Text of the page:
Pyramid Lake covers 125,000 acres, making it one of the largest natural lakes in the state of Nevada. Pyramid Lake is also the biggest remnant of ancient Lake Lahontan, the colossal inland sea that once covered most of Nevada. The scenery is spectacular, and the color of Pyramid Lake changes from shades of blue or gray, depending on the skies above. Pyramid Lake is also surrounded by unusual rock formations, including the Stone Mother. Pyramid Lake’s significant role in the history of the Paiute Indian tribe also adds to its mystique and many myths and tales surrounding it. The Truckee River, which runs from Lake Tahoe in the Sierra Nevada mountains, terminates in Pyramid Lake.
Today, Pyramid Lake is part of the National Scenic Byways Program and the only byway in the country located entirely within a tribal reservation. Visitors can get a sense of the Pyramid Lake’s importance to the tribe with a trip to the Pyramid Lake Paiute Tribe Museum and Visitors Center.The multi-purpose museum features several exhibits and displays about the tribe’s culture and history, the natural history of Pyramid Lake and why the Paiute people hold it in such esteem.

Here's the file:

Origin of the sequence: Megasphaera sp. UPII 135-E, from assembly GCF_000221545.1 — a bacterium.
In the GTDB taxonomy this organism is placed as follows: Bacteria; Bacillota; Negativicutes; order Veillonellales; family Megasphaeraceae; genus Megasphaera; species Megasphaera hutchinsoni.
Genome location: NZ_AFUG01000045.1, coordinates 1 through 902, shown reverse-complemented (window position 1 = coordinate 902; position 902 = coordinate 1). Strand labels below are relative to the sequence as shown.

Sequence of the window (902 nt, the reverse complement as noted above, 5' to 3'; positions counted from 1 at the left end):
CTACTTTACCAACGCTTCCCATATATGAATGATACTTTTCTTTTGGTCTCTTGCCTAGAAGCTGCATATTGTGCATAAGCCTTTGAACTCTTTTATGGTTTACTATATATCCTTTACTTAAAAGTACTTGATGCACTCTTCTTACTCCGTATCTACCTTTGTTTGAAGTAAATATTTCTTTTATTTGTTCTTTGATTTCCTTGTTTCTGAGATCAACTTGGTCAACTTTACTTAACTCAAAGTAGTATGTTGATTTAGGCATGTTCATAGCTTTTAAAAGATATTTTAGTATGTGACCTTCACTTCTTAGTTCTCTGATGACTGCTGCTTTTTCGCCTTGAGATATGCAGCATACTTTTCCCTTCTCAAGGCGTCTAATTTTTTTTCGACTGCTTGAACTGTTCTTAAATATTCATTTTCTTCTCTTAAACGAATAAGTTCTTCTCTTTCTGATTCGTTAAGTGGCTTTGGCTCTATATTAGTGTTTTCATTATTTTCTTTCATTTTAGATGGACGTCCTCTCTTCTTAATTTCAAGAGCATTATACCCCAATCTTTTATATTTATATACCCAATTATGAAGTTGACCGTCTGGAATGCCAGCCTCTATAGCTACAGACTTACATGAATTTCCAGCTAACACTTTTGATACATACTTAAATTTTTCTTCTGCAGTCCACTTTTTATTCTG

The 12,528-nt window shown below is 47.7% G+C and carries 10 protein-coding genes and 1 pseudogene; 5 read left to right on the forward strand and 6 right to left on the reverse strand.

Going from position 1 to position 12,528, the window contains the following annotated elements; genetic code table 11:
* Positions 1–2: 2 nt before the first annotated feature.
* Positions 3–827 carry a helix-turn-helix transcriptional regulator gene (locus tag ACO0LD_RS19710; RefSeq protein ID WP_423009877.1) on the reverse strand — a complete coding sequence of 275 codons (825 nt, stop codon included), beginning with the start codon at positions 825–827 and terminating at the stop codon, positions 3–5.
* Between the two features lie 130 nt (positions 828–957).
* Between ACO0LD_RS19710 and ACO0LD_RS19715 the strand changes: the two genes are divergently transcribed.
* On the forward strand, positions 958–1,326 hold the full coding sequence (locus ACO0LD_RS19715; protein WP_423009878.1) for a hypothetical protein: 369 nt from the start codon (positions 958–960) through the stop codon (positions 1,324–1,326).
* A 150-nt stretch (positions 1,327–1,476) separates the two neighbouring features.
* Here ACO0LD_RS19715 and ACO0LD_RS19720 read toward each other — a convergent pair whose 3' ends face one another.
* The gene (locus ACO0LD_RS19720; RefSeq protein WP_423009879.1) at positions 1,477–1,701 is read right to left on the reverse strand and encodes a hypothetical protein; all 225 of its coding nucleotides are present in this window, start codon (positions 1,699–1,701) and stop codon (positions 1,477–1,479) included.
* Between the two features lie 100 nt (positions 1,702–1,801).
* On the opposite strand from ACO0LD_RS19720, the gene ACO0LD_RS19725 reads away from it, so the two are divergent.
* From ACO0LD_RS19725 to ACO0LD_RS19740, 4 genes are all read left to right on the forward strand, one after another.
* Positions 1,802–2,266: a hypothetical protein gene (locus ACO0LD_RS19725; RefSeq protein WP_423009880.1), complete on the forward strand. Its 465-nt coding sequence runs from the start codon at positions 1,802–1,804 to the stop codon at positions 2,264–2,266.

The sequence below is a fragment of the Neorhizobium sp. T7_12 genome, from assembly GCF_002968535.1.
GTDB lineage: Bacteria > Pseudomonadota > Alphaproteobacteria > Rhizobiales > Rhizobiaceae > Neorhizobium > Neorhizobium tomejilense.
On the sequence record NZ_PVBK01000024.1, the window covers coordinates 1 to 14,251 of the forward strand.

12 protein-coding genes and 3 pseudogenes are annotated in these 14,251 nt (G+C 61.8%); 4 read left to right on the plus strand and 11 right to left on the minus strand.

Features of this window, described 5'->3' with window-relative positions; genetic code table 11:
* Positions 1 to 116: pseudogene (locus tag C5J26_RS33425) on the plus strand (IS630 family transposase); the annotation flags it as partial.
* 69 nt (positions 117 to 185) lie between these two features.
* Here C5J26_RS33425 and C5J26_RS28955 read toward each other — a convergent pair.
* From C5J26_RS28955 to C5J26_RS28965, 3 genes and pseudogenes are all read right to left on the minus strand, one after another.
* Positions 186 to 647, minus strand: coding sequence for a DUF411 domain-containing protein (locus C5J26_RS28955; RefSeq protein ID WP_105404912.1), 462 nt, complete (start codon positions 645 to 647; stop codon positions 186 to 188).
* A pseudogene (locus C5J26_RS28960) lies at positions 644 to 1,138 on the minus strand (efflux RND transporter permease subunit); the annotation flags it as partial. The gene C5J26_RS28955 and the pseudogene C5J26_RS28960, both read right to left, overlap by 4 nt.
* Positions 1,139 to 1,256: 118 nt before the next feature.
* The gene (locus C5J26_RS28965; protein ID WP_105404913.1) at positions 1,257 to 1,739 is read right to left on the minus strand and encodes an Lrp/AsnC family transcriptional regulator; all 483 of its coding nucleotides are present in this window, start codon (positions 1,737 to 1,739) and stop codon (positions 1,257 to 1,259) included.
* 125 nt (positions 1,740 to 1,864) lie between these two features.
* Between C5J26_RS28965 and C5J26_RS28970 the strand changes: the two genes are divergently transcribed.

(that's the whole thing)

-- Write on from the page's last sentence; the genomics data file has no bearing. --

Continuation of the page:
Other exhibits are dedicated to the many creatures that make Pyramid Lake their home, including the ancient Cui-ui fish and the world-famous Lahontan Cutthroat Trout. In addition to excellent fishing at Pyramid Lake, other outdoor activities include kayaking, stand up paddleboarding, mountain biking, and hiking.
Widely acclaimed as North America’s most beautiful desert lake, it’s actually the world class fishery that has brought Pyramid Lake worldwide fame. Pyramid Lake is the only habitat in the world for the Cui-ui fish that has been around for over 2 million years. The Pyramid Lake fishery includes the famous Lahontan Cutthroat Trout that have grown to record sizes and have lured fisherman from around the world over for several decades. Celebrities, foreign royalty, and even a US President have fished the lake in hopes of catching trophy fish at Pyramid Lake.